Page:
M4L, Push, PDK, and other methods.

Questions and discussion about building and using Max for Live devices
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patrickstinson
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M4L, Push, PDK, and other methods.

Post by patrickstinson » Wed Jul 02, 2014 5:37 am

I am curious how many people are using Ableton Push with Max. I have been having a GREAT time augmenting my complex Looper/MIDI/Push setup with a custom UI on the Push grid controller using the current Push Development Kit. The creative possibilities are so fun to play with and customizing Push’s functionality seems like a no-brainer for a M4L developer.

It appears that while the Push Development Kit is an indispensable tool for this, but I’m concerned that it is not being maintained and some of the features are beginning to lose compatibility or could be more stable. If the idea of customizing Push is as attractive to others as it is to me, I’d love to hear everyone else’s opinion on the state of the PDK (or other methods for communicating with Push) and the outlook for the future. I would love to maintain and improve the kit if I ever get familiar enough with it and Push’s communication protocol and am curious if anyone else feels the same.

Current PDK issues (or am I wrong?):
– Can only get push_grid object to work. Encoders, buttons, etc appear non-functional.
– Can’t save the patch to disk without breaking the PDK. Requires delete/recreate of M4L device, slowing dev time.
– closebang bug (in Max?) where you can’t release the Push controls when the device is deleted.

Am I the only one thinking that maintaining a solid PDK is worth our efforts as Max users? What are your thoughts on this?

Thanks so much!
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dataf1ow
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Re: M4L, Push, PDK, and other methods.

Post by dataf1ow » Wed Jul 02, 2014 9:15 pm

I have a big looper/mlr style patch where I successfully grab the grid, the track select and state buttons, encoders, and scene launch buttons. Seems you can grab all of them. As a disclaimer I running this inside of Live, so it relies on the control script, Not sure how this would work in Max standalone.

Are you asking about using the Push in Max or inside of Live via M4L?

patrickstinson
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Re: M4L, Push, PDK, and other methods.

Post by patrickstinson » Wed Jul 02, 2014 9:25 pm

I am using M4L from inside Live. The topic is mostly about forward thinking in terms of a reliable PDK or other toolkit.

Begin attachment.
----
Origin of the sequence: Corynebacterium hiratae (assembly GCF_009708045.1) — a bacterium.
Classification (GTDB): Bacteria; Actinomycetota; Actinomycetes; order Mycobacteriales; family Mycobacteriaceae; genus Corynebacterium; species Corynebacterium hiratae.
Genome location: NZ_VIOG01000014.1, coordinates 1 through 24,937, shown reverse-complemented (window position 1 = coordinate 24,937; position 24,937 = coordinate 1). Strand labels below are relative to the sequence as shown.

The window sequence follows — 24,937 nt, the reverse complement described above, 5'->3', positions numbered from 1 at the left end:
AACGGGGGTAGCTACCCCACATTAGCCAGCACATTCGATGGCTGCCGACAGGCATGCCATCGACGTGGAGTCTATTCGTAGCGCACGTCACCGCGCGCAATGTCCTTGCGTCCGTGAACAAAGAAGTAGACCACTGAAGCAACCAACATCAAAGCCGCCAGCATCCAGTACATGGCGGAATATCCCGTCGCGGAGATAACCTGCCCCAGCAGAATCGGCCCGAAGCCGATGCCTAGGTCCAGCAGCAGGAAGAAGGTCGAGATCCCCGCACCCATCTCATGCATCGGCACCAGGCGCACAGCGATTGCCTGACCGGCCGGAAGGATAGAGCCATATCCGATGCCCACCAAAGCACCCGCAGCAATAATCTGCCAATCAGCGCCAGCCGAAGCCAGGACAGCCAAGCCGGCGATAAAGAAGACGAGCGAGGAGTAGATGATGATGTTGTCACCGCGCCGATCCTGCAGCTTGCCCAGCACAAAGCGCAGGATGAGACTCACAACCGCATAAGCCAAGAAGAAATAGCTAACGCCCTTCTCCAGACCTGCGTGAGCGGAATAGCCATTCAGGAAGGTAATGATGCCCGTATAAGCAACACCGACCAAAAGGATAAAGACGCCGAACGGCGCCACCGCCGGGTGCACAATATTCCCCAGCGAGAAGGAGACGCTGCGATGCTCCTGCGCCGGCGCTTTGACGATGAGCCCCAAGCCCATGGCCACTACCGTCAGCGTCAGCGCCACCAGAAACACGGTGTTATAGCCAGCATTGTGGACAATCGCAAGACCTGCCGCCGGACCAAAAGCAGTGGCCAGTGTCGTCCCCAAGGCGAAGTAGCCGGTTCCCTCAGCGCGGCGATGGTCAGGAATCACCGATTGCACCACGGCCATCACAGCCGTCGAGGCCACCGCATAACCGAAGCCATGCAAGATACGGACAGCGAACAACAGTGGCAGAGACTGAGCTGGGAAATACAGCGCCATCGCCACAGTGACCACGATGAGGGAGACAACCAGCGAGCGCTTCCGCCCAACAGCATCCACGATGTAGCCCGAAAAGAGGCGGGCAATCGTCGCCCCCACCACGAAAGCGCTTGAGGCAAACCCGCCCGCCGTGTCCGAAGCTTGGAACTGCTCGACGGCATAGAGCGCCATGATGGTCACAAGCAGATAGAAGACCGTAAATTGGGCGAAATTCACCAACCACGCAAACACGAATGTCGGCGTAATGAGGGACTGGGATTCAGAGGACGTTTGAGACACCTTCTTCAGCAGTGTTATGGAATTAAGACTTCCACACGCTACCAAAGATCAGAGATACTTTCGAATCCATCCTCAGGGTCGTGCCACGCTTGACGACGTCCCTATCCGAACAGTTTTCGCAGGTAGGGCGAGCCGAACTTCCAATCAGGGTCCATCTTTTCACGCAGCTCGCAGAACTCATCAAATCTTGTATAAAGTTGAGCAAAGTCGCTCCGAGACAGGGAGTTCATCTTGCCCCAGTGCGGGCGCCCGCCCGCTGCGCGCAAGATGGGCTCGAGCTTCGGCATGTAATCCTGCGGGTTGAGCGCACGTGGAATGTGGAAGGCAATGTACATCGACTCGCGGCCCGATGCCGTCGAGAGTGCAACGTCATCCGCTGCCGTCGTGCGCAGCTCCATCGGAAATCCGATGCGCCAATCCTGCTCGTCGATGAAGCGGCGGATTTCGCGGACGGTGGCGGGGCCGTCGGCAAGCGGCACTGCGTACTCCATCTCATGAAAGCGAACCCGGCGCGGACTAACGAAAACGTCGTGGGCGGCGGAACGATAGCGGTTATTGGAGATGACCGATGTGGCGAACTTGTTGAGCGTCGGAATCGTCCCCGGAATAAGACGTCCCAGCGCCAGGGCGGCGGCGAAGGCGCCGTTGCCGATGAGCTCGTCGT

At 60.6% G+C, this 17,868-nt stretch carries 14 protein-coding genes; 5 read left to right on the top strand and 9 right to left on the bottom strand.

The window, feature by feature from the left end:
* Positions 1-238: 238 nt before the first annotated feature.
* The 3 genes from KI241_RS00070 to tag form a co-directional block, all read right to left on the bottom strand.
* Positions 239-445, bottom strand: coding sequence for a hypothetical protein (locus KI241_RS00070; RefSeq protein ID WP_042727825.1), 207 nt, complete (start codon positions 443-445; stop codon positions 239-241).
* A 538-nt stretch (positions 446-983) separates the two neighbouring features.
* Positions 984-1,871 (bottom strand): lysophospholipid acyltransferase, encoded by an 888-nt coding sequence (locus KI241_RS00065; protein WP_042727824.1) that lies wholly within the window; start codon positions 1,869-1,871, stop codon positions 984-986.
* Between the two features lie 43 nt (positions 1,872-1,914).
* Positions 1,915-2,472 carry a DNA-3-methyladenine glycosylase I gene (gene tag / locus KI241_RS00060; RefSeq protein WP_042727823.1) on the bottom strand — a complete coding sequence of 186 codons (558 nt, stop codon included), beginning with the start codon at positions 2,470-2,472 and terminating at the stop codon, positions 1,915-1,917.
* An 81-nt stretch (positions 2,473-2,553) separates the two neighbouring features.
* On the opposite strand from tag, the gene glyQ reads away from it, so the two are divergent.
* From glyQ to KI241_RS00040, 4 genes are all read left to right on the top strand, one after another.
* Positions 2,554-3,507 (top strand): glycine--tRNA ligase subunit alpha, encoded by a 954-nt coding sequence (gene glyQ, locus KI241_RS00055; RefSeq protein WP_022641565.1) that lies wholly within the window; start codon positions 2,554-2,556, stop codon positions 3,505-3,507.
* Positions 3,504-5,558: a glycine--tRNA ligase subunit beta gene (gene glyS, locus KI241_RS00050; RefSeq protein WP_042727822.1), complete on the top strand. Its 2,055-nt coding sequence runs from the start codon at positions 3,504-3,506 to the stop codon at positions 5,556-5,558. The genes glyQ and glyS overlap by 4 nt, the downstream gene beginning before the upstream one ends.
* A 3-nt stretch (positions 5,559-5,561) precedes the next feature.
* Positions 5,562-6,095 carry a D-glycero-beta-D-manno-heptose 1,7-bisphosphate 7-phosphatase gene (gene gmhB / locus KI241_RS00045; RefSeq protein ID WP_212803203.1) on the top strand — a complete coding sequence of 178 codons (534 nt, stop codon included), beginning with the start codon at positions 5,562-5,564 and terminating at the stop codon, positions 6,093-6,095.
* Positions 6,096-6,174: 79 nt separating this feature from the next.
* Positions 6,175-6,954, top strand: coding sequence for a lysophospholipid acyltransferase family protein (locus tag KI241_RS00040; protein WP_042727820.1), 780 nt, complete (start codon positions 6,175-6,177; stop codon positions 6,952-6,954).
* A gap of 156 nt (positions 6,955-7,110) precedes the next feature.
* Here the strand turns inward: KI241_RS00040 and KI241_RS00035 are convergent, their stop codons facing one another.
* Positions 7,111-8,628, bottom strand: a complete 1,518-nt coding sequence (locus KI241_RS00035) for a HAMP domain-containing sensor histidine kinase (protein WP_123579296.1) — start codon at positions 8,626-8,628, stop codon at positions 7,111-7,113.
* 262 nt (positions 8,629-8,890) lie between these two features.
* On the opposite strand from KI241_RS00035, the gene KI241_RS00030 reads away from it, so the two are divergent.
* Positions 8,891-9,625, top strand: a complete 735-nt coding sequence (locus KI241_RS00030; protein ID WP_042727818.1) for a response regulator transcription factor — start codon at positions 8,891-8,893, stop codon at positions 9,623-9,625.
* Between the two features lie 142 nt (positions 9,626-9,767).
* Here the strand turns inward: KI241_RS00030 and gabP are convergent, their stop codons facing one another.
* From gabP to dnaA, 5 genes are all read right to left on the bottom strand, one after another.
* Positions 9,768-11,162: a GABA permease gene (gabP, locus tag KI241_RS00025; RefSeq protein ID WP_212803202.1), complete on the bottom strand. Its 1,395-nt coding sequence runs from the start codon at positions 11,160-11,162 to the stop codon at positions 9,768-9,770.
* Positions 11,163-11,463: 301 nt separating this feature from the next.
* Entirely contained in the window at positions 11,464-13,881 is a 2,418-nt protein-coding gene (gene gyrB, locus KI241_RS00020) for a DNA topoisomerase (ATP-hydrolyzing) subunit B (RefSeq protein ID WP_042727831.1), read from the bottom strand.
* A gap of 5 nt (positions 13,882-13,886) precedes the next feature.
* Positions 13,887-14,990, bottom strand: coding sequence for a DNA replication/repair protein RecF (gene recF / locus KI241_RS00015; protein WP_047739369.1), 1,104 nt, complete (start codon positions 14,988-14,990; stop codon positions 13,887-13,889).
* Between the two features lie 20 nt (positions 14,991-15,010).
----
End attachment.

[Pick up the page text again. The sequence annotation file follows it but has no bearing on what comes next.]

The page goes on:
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unix23
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Re: M4L, Push, PDK, and other methods.

Post by unix23 » Mon Jul 07, 2014 1:39 am

What happened to the PDK site?

http://florianzand.de/push

http://florianzand.de/blog

is down

though the file is still here:

https://www.sendspace.com/file/oys0gk

patrickkidd
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Re: M4L, Push, PDK, and other methods.

Post by patrickkidd » Mon Jul 07, 2014 1:59 am

Right, that's what tipped me off that the future of the PDK might be unclear.

Valiumdupeuple
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Re: M4L, Push, PDK, and other methods.

Post by Valiumdupeuple » Mon Jul 07, 2014 8:37 am

I think the PDK is a good place to start and study how Push communicates with M4L. But once you get the idea there's a lot of way to do things more efficiently/simpler.
If the PDK should be maintain, it should be reworked first, IMHO.

patrickstinson
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Re: M4L, Push, PDK, and other methods.

Post by patrickstinson » Sat Jul 19, 2014 8:43 am

Valiumdupeuple wrote:I think the PDK is a good place to start and study how Push communicates with M4L. But once you get the idea there's a lot of way to do things more efficiently/simpler.
If the PDK should be maintain, it should be reworked first, IMHO.
After digging for three weeks I am starting to get a handle on the fact that communication with Push is basically no different than with other control surfaces, although comes with a few nuances. For a while there I thought that the PDK was using some magic reverse-engineered communication protocol.

So now the Push Development Kit is looking obsolete and buggy to me. Most of the code is a bit messy and somewhat overkill, and any serious patcher will just end up re-writing most of the PDK's features using standard Max objects anyway. So I think it would be a better idea to just maintain a list of example abstractions and document the relatively non-standard Push nuances that set it apart from other [control_surface] implementations.

My knowledge and motivation on this topic is building, so stay tuned and I'll be posting this type of stuff on my blog @ pkaudio.blogspot.com.
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